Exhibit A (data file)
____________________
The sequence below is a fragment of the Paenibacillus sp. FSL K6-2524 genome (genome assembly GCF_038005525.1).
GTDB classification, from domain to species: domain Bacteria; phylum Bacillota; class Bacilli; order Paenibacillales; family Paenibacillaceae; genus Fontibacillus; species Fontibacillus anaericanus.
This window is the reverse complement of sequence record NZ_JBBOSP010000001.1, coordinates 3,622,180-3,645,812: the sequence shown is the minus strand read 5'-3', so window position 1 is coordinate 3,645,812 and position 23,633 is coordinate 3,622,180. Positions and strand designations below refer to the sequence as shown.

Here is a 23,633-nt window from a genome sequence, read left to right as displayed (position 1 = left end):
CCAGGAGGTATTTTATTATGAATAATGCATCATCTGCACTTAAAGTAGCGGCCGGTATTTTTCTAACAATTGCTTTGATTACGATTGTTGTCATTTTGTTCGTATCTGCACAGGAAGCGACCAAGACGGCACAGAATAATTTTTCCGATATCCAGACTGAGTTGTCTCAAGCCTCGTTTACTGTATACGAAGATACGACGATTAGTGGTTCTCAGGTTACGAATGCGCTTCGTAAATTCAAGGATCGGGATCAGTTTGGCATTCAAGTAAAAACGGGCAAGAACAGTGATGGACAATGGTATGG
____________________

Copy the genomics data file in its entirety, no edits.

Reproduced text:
The sequence below is a fragment of the Paenibacillus sp. FSL K6-2524 genome (genome assembly GCF_038005525.1).
GTDB classification, from domain to species: domain Bacteria; phylum Bacillota; class Bacilli; order Paenibacillales; family Paenibacillaceae; genus Fontibacillus; species Fontibacillus anaericanus.
This window is the reverse complement of sequence record NZ_JBBOSP010000001.1, coordinates 3,622,180-3,645,812: the sequence shown is the minus strand read 5'-3', so window position 1 is coordinate 3,645,812 and position 23,633 is coordinate 3,622,180. Positions and strand designations below refer to the sequence as shown.

Here is a 23,633-nt window from a genome sequence, read left to right as displayed (position 1 = left end):
CCAGGAGGTATTTTATTATGAATAATGCATCATCTGCACTTAAAGTAGCGGCCGGTATTTTTCTAACAATTGCTTTGATTACGATTGTTGTCATTTTGTTCGTATCTGCACAGGAAGCGACCAAGACGGCACAGAATAATTTTTCCGATATCCAGACTGAGTTGTCTCAAGCCTCGTTTACTGTATACGAAGATACGACGATTAGTGGTTCTCAGGTTACGAATGCGCTTCGTAAATTCAAGGATCGGGATCAGTTTGGCATTCAAGTAAAAACGGGCAAGAACAGTGATGGACAATGGTATGG